Under the conditions of alkaline hydrothermal vents to allow further syntheses, the first organic molecules, such as acetate, would have been produced by Fischer–Tropsch type reactions in the hydrothermal fluid or indirectly by serpentinization reactions. These compounds would then have had to diffuse through the mineral surfaces to be adsorbed and concentrated, allowing it to react with each other to complexify and polymerize. In the context of the geo-electrochemical reduction of CO2, the reaction takes place on a mineral surface, mainly composed of polymetallic sulfides and clay, which are known to potentially adsorb organic molecules and favor catalysis [92]. The second aspect concerns the pH, a primordial factor in prebiotic synthesis reactions. It is important to recall that the emergence of Life in an acidic context was originally rejected because polymerization reactions, necessary for the formation of amino acids, are difficult at acidic pH [61]. However, this idea remains controversial. Indeed, recent studies suggest that neutral and alkaline aqueous environments might not be beneficial places for RNA phosphodiester bond but also of the aminoacyl-(t)RNA and peptide bonds formation [93,94]. Furthermore, many other chemical reactions that give rise to organic compounds are only favored, or even possible, in acidic environments [47]. Furthermore, in our hypothesis, the internal increase in the pH of the proto-cell by the electrochemical ion gradient would lead to pH values in the range from 3.5 to 11 and above, allowing all potential conditions for the polymerization of amino acids. The fluctuation of the current, caused by changes in the internal resistance of the chimney by environmental conditions (such as the temperature, precipitation of the chimney material, etc.), or changes in the catalytic activity of the chimney surface, would lead to a pH fluctuation between alkaline and slightly acidic, increasing the polymerization process and solubilization of compounds at different pH.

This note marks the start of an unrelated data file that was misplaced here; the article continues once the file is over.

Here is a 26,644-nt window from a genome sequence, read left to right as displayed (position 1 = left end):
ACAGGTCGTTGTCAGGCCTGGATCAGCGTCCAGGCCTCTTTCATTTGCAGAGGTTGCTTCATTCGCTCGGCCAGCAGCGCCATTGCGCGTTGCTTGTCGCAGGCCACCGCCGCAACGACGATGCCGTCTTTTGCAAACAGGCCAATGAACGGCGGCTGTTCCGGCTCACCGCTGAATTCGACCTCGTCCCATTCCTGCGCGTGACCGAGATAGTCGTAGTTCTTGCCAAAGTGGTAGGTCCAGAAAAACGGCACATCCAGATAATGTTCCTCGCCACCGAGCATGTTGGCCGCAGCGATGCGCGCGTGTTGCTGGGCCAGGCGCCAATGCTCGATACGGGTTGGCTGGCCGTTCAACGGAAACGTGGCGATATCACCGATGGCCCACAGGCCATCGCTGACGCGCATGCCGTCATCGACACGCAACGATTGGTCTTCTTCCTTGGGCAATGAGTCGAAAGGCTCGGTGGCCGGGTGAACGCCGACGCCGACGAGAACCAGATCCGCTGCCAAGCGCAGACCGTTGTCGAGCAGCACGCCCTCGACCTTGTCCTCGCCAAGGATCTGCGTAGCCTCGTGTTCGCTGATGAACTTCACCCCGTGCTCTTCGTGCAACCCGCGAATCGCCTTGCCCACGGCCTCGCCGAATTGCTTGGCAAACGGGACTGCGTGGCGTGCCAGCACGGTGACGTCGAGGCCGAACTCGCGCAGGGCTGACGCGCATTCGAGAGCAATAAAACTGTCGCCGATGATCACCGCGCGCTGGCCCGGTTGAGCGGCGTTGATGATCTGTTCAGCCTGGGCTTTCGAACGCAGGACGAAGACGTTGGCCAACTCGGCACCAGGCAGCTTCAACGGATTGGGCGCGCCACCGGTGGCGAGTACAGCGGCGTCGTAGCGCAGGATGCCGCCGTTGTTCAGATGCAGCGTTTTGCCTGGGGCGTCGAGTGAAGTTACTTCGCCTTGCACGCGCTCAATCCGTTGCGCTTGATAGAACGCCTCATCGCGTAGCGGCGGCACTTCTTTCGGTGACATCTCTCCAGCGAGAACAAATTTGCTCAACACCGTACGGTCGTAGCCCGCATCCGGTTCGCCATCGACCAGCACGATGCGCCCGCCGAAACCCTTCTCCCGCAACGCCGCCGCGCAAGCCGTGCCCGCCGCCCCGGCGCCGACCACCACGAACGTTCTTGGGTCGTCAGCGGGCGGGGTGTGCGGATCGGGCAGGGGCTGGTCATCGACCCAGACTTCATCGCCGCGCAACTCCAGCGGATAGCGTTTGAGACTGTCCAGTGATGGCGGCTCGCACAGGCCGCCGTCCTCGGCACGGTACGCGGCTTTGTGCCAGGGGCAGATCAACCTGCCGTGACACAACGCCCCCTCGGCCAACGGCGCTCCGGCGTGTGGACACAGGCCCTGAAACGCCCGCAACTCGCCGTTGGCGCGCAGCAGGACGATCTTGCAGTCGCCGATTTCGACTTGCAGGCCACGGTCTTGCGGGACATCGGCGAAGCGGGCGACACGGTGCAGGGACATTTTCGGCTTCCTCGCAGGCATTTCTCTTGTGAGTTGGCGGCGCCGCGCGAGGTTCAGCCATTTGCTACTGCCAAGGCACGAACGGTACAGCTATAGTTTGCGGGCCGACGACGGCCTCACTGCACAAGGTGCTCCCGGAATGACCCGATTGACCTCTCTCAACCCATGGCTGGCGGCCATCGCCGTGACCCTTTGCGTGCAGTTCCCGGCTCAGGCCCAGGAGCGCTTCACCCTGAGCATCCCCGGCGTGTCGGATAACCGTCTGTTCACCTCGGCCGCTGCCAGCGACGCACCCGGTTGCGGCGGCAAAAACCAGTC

Indeed, the availability of macro- and micro-nutrients indispensable for the growth of modern microorganisms is also affected by the environmental conditions, and especially the pH. For example, phosphate, which is central to modern energy metabolisms and present in the environment mostly in apatite (a combination of calcium and phosphate), is solubilized at low pH. Then, when the internal pH of the proto-cells is low, due to a low electrical current, phosphate could solubilize and may have permitted incorporation into organic compounds as phosphate esters, followed by a second set of chemical reactions that initiated primitive metabolic pathways involving phosphate [95,96]. It was demonstrated that gradient of pH could allow the synthesis of pyrophosphate PPi in hydrothermal context, especially enhanced by electrochemical reactions [95,97].
Concerning the nitrogen source, researchers have shown the necessity of ammonium or ammonia for prebiotic amino acid synthesis and its role in the structure of RNA and DNA. In the AHV theory, nitrate is reduced to ammonia, and potentially hydrazine, in a 2D layered structure of green rust (fougerite [47]. In the electrotrophic theory, the electroreduction in nitrate would produce a high concentration of ammonium and NO localized at the same point as the catalytic point of reduction of CO2.
Finally, most prebiotic synthesis theories focus on the first steps of the transition from inorganic to organic, but little consideration is given on the transition from these specific energetic systems (diffused in minerals, for example) to an independent planktonic cellular system, as observed in LUCA or modern prokaryotes. As discussed earlier, the electrotrophic theory, once stabilized, is not bound to a specific mineral matrix or specific molecule as an energy source, but at any electrochemical reaction on a metallic catalyst, and can easily be translocated into a planktonic state.

10. Conclusions